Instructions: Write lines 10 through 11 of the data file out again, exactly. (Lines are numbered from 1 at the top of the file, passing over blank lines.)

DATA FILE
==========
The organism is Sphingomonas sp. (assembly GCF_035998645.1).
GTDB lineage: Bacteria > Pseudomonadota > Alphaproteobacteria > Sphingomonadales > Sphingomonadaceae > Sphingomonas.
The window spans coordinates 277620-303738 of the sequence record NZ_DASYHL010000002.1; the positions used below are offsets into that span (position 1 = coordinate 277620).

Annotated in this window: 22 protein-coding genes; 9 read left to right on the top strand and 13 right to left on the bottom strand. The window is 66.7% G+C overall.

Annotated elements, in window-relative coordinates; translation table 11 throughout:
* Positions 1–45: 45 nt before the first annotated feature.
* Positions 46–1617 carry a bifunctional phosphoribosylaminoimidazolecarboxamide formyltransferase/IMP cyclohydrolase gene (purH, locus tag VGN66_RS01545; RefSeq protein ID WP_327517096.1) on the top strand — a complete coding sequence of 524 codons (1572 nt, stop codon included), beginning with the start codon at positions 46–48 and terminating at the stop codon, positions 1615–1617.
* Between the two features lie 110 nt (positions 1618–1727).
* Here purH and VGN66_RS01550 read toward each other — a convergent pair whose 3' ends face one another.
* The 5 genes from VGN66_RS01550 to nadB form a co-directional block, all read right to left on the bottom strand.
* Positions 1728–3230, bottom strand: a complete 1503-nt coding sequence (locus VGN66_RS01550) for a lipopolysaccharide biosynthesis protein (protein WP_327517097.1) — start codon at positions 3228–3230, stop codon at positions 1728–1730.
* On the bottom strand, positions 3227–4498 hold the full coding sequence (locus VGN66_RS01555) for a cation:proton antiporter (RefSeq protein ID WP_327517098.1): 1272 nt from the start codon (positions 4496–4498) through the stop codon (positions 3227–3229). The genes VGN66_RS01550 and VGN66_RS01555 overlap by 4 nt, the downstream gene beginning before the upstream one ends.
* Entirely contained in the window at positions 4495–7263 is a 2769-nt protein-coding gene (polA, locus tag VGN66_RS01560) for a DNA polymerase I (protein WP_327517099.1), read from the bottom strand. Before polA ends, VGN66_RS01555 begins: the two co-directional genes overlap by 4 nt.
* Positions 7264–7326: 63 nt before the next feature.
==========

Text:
* The 5 genes from VGN66_RS01550 to nadB form a co-directional block, all read right to left on the bottom strand.
* Positions 1728–3230, bottom strand: a complete 1503-nt coding sequence (locus VGN66_RS01550) for a lipopolysaccharide biosynthesis protein (protein WP_327517097.1) — start codon at positions 3228–3230, stop codon at positions 1728–1730.